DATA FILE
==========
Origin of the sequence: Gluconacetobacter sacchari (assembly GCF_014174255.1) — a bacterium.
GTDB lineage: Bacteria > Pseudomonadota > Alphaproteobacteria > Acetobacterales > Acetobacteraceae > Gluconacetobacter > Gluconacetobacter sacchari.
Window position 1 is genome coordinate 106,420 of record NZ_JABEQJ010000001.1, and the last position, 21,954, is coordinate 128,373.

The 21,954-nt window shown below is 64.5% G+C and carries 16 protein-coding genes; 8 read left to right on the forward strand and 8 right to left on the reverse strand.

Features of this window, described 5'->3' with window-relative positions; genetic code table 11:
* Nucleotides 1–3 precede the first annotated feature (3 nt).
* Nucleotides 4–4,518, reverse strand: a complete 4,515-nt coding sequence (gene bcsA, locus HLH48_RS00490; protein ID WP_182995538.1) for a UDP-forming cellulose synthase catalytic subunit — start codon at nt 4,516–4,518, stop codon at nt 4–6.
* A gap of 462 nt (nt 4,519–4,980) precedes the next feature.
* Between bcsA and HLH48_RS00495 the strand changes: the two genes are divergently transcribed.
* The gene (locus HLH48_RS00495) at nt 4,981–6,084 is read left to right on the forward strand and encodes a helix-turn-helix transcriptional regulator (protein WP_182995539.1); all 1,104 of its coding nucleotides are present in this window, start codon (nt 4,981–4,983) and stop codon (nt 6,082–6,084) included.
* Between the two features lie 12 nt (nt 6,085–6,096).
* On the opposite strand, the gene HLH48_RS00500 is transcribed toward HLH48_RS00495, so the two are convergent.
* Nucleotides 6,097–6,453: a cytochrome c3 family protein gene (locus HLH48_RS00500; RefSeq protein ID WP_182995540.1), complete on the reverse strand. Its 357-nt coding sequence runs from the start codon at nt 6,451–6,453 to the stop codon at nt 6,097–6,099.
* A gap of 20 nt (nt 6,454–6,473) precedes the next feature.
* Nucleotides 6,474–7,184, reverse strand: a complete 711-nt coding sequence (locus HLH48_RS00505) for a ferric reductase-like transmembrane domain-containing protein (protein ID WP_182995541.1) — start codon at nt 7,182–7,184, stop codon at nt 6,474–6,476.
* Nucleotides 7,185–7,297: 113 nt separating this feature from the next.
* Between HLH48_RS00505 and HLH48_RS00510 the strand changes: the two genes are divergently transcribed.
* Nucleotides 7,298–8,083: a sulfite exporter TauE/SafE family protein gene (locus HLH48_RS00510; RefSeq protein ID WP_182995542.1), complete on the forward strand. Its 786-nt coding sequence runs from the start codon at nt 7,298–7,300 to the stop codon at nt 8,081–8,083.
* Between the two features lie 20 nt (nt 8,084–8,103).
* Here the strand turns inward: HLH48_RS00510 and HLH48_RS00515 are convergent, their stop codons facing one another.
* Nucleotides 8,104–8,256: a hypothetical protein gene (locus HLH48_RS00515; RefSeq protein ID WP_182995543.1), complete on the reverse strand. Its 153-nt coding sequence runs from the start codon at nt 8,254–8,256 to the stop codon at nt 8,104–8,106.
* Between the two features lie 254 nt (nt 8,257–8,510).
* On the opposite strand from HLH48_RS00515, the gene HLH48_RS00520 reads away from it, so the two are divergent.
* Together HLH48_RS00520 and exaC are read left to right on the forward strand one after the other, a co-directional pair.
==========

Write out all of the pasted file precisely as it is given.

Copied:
Origin of the sequence: Gluconacetobacter sacchari (assembly GCF_014174255.1) — a bacterium.
GTDB lineage: Bacteria > Pseudomonadota > Alphaproteobacteria > Acetobacterales > Acetobacteraceae > Gluconacetobacter > Gluconacetobacter sacchari.
Window position 1 is genome coordinate 106,420 of record NZ_JABEQJ010000001.1, and the last position, 21,954, is coordinate 128,373.

The 21,954-nt window shown below is 64.5% G+C and carries 16 protein-coding genes; 8 read left to right on the forward strand and 8 right to left on the reverse strand.

Features of this window, described 5'->3' with window-relative positions; genetic code table 11:
* Nucleotides 1–3 precede the first annotated feature (3 nt).
* Nucleotides 4–4,518, reverse strand: a complete 4,515-nt coding sequence (gene bcsA, locus HLH48_RS00490; protein ID WP_182995538.1) for a UDP-forming cellulose synthase catalytic subunit — start codon at nt 4,516–4,518, stop codon at nt 4–6.
* A gap of 462 nt (nt 4,519–4,980) precedes the next feature.
* Between bcsA and HLH48_RS00495 the strand changes: the two genes are divergently transcribed.
* The gene (locus HLH48_RS00495) at nt 4,981–6,084 is read left to right on the forward strand and encodes a helix-turn-helix transcriptional regulator (protein WP_182995539.1); all 1,104 of its coding nucleotides are present in this window, start codon (nt 4,981–4,983) and stop codon (nt 6,082–6,084) included.
* Between the two features lie 12 nt (nt 6,085–6,096).
* On the opposite strand, the gene HLH48_RS00500 is transcribed toward HLH48_RS00495, so the two are convergent.
* Nucleotides 6,097–6,453: a cytochrome c3 family protein gene (locus HLH48_RS00500; RefSeq protein ID WP_182995540.1), complete on the reverse strand. Its 357-nt coding sequence runs from the start codon at nt 6,451–6,453 to the stop codon at nt 6,097–6,099.
* A gap of 20 nt (nt 6,454–6,473) precedes the next feature.
* Nucleotides 6,474–7,184, reverse strand: a complete 711-nt coding sequence (locus HLH48_RS00505) for a ferric reductase-like transmembrane domain-containing protein (protein ID WP_182995541.1) — start codon at nt 7,182–7,184, stop codon at nt 6,474–6,476.
* Nucleotides 7,185–7,297: 113 nt separating this feature from the next.
* Between HLH48_RS00505 and HLH48_RS00510 the strand changes: the two genes are divergently transcribed.
* Nucleotides 7,298–8,083: a sulfite exporter TauE/SafE family protein gene (locus HLH48_RS00510; RefSeq protein ID WP_182995542.1), complete on the forward strand. Its 786-nt coding sequence runs from the start codon at nt 7,298–7,300 to the stop codon at nt 8,081–8,083.
* Between the two features lie 20 nt (nt 8,084–8,103).
* Here the strand turns inward: HLH48_RS00510 and HLH48_RS00515 are convergent, their stop codons facing one another.
* Nucleotides 8,104–8,256: a hypothetical protein gene (locus HLH48_RS00515; RefSeq protein ID WP_182995543.1), complete on the reverse strand. Its 153-nt coding sequence runs from the start codon at nt 8,254–8,256 to the stop codon at nt 8,104–8,106.
* Between the two features lie 254 nt (nt 8,257–8,510).
* On the opposite strand from HLH48_RS00515, the gene HLH48_RS00520 reads away from it, so the two are divergent.
* Together HLH48_RS00520 and exaC are read left to right on the forward strand one after the other, a co-directional pair.